Guild freelancers have been busy in 2012 working to make concrete improvements for media freelancers. We’ve participated in events in Vancouver and Toronto aimed at bringing freelancers together to identify major problems and ways to solve them collectively. We’ve been in ongoing discussions with two major engagers – CBC and Toronto Star – to improve contracts for freelancers (see more below). We’re building alliances with freelance organizations – Canadian Writers Group, Writers Coalition (and their great group benefits program for freelancers), the Professional Writers Association of Canada and Canadian University Press). And, for a second year, we’ve backed Story Board, the most important Canadian news and discussion site for freelancers.
Negotiations with CBC
The Guild’s freelance executive has been in regular negotiations with the CBC with a view to improving the provisions in the collective agreement related to freelancers. We have made progress on simplifying the different ways freelance contributors are contracted to better reflect the kind of work we are doing, the content we are delivering and the platform on which it is delivered.
We are also pursuing ways to reflect experience of the freelancer in the rate minimums and are actively engaged in discussing compensation for ‘new media’ assignments which may include concepts such as ‘live blogging’ and ‘tweeting’. If you have been contracted as a freelance contributor for any of these assignments we’d like to hear about your experience. Email Branch President Don Genova at firstname.lastname@example.org. After staff reductions and yet an increased desire on the Corporation’s part for more original programming, especially in new bureaus in smaller locations or population hubs around the country (such as Hamilton), there may be increased reliance on freelancers and we’re working hard to make sure freelancers aren’t working on spec or submitting completed content with no promise of payment.
Guild proposes fixes to Toronto Star freelance contract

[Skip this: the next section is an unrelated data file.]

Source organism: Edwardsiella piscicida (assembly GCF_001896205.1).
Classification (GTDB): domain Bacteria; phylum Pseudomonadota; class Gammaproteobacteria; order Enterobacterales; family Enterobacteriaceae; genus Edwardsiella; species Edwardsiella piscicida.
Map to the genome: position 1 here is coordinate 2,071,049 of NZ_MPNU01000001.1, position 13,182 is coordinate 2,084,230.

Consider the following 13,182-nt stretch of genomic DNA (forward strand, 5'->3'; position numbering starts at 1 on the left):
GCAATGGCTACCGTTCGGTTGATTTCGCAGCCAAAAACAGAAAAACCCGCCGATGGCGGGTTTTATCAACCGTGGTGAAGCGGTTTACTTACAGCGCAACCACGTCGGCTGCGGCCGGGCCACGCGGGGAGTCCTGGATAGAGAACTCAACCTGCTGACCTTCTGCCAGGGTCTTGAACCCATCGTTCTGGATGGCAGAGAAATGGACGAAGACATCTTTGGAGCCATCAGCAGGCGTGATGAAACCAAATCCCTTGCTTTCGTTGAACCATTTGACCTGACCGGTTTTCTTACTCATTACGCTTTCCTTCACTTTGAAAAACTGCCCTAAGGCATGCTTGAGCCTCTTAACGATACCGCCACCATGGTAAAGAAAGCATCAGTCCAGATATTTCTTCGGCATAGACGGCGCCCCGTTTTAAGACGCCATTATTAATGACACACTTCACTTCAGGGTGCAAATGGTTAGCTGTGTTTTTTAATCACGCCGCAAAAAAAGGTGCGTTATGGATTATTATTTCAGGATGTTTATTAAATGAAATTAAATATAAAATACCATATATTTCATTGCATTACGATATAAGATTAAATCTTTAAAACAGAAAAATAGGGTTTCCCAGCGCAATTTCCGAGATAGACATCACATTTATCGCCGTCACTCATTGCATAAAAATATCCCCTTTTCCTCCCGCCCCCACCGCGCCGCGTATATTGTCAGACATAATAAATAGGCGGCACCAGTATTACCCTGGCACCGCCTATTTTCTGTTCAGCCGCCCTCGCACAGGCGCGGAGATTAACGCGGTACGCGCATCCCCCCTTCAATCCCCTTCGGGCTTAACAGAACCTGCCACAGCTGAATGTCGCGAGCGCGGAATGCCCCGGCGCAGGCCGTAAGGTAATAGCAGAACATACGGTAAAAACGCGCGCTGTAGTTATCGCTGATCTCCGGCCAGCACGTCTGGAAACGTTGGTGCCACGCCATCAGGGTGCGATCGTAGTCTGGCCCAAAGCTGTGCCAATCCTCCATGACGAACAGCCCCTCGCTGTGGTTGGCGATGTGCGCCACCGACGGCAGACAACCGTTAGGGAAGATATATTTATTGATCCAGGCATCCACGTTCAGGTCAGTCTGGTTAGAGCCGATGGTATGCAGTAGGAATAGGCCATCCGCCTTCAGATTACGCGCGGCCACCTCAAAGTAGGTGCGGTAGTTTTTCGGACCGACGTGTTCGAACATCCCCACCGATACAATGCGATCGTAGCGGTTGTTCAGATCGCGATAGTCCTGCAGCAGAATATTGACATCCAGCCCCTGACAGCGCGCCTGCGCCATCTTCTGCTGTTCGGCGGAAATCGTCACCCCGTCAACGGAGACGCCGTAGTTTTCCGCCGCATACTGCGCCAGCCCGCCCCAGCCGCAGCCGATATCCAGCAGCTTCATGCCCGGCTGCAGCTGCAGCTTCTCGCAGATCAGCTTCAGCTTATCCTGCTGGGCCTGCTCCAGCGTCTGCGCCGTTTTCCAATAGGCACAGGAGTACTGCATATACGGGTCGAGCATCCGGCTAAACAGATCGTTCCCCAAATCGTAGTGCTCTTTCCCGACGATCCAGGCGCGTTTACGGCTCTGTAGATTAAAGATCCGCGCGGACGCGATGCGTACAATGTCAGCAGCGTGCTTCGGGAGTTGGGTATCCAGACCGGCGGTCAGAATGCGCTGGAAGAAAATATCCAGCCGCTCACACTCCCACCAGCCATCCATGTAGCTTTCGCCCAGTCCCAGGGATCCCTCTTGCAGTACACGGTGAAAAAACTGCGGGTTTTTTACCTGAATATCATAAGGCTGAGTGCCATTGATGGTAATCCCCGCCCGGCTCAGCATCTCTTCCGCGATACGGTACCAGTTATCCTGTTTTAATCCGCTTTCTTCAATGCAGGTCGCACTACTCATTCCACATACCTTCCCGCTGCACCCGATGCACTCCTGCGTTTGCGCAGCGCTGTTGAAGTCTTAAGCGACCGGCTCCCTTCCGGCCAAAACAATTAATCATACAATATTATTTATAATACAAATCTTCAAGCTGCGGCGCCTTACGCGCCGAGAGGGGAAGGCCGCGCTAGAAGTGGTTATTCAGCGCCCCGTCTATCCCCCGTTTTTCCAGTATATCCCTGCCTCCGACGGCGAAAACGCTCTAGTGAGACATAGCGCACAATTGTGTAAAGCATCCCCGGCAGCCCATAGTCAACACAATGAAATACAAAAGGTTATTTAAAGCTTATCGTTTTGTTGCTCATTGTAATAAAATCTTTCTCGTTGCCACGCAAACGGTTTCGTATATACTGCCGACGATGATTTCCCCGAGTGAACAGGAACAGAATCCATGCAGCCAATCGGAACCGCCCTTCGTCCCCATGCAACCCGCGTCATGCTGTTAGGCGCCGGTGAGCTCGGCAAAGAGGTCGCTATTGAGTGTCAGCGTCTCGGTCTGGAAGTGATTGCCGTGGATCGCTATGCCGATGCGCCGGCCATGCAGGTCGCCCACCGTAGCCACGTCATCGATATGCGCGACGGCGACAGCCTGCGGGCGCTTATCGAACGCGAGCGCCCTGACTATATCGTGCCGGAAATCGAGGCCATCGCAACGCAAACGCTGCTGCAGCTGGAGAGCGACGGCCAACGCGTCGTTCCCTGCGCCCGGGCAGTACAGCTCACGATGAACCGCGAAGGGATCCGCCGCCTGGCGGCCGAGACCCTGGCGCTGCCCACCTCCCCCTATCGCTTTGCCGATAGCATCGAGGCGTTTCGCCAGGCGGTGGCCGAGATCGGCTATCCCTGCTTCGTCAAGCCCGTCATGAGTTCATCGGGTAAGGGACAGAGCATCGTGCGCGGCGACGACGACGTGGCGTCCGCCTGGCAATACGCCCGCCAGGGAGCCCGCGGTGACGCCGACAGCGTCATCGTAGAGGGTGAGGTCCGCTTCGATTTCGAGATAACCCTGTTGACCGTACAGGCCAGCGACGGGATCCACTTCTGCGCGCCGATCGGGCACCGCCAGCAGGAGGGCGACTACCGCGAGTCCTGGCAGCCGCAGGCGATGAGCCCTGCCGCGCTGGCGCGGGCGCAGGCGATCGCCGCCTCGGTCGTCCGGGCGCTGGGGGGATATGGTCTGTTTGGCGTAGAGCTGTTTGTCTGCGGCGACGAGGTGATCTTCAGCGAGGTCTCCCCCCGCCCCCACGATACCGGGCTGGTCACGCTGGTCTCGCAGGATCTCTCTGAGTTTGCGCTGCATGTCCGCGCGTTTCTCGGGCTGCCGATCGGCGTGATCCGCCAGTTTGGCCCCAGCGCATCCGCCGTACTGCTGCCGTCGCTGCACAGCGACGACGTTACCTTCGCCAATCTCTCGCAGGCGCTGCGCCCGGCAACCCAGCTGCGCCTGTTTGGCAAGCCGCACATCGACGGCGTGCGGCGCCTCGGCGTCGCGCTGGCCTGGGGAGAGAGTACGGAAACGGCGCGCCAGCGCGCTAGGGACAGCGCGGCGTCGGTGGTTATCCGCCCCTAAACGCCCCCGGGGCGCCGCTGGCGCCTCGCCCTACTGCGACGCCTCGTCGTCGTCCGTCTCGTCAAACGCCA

A group of freelancers has been meeting with Toronto Star management for 18 months to push for changes to a contract the paper unilaterally imposed on freelancers in July 2011. At no time has the Star given us an answer on what they plan to do to fix the contract. In our last face-to-face meeting in late August, they promised an answer at the end of September, which was delayed to the end of November. Finally, in a conversation between TorStar legal counsel and the Guild, the union proposed to send some contract language to address freelancers’ concerns. This proposed language was submitted on November 26 and we are now awaiting a reply. Our proposals include:
– putting a term on the contract, which is now indefinite
– guaranteeing a kill fee if a freelancer submitted work that the Star chose not to publish
– payment for third-party use and syndication of a freelancer’s work
– compensation for e-books
– confirming the Star would defend a libel action against the freelancer’s work
– excluding books, TV and films from the rights being purchased by the Star
– confirming that the Star cannot change the character of the freelancer’s work when it edits the piece for publication.
Earlier this year, the Guild submitted a letter to the Star signed by nearly 50 freelancers expressing concerns about the contract. We continue to collect signatures for the letter. If you would like to consider adding your name, please get in touch with Jean Broughton (email@example.com).
Don’t forget to visit www.thestoryboard.ca regularly for news and discussion of freelance issues.